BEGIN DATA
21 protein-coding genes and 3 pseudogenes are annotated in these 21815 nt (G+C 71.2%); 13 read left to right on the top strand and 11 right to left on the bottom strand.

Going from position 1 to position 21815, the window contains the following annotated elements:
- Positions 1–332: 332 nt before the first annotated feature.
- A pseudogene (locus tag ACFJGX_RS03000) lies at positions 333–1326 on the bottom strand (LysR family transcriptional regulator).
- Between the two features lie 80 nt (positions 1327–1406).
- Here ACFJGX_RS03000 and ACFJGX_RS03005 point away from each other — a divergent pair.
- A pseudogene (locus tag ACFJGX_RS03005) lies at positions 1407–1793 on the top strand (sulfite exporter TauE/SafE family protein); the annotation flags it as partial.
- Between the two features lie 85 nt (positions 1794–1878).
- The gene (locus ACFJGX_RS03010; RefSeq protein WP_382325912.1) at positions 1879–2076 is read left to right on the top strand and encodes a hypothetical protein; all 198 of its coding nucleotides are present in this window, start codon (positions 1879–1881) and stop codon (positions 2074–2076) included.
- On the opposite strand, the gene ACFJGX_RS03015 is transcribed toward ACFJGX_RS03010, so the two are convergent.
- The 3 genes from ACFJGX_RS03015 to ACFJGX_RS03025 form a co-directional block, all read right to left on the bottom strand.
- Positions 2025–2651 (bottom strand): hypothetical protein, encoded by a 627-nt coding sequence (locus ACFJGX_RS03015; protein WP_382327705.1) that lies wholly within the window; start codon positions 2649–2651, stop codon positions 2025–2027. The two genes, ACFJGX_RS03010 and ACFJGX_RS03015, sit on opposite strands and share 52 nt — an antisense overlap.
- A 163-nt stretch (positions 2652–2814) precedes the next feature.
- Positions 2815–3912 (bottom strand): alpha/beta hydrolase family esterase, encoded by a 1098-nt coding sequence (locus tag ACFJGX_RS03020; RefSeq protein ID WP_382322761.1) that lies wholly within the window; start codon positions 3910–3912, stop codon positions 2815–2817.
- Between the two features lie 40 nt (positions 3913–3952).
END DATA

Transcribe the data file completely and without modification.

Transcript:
21 protein-coding genes and 3 pseudogenes are annotated in these 21815 nt (G+C 71.2%); 13 read left to right on the top strand and 11 right to left on the bottom strand.

Going from position 1 to position 21815, the window contains the following annotated elements:
- Positions 1–332: 332 nt before the first annotated feature.
- A pseudogene (locus tag ACFJGX_RS03000) lies at positions 333–1326 on the bottom strand (LysR family transcriptional regulator).
- Between the two features lie 80 nt (positions 1327–1406).
- Here ACFJGX_RS03000 and ACFJGX_RS03005 point away from each other — a divergent pair.
- A pseudogene (locus tag ACFJGX_RS03005) lies at positions 1407–1793 on the top strand (sulfite exporter TauE/SafE family protein); the annotation flags it as partial.
- Between the two features lie 85 nt (positions 1794–1878).
- The gene (locus ACFJGX_RS03010; RefSeq protein WP_382325912.1) at positions 1879–2076 is read left to right on the top strand and encodes a hypothetical protein; all 198 of its coding nucleotides are present in this window, start codon (positions 1879–1881) and stop codon (positions 2074–2076) included.
- On the opposite strand, the gene ACFJGX_RS03015 is transcribed toward ACFJGX_RS03010, so the two are convergent.
- The 3 genes from ACFJGX_RS03015 to ACFJGX_RS03025 form a co-directional block, all read right to left on the bottom strand.
- Positions 2025–2651 (bottom strand): hypothetical protein, encoded by a 627-nt coding sequence (locus ACFJGX_RS03015; protein WP_382327705.1) that lies wholly within the window; start codon positions 2649–2651, stop codon positions 2025–2027. The two genes, ACFJGX_RS03010 and ACFJGX_RS03015, sit on opposite strands and share 52 nt — an antisense overlap.
- A 163-nt stretch (positions 2652–2814) precedes the next feature.
- Positions 2815–3912 (bottom strand): alpha/beta hydrolase family esterase, encoded by a 1098-nt coding sequence (locus tag ACFJGX_RS03020; RefSeq protein ID WP_382322761.1) that lies wholly within the window; start codon positions 3910–3912, stop codon positions 2815–2817.
- Between the two features lie 40 nt (positions 3913–3952).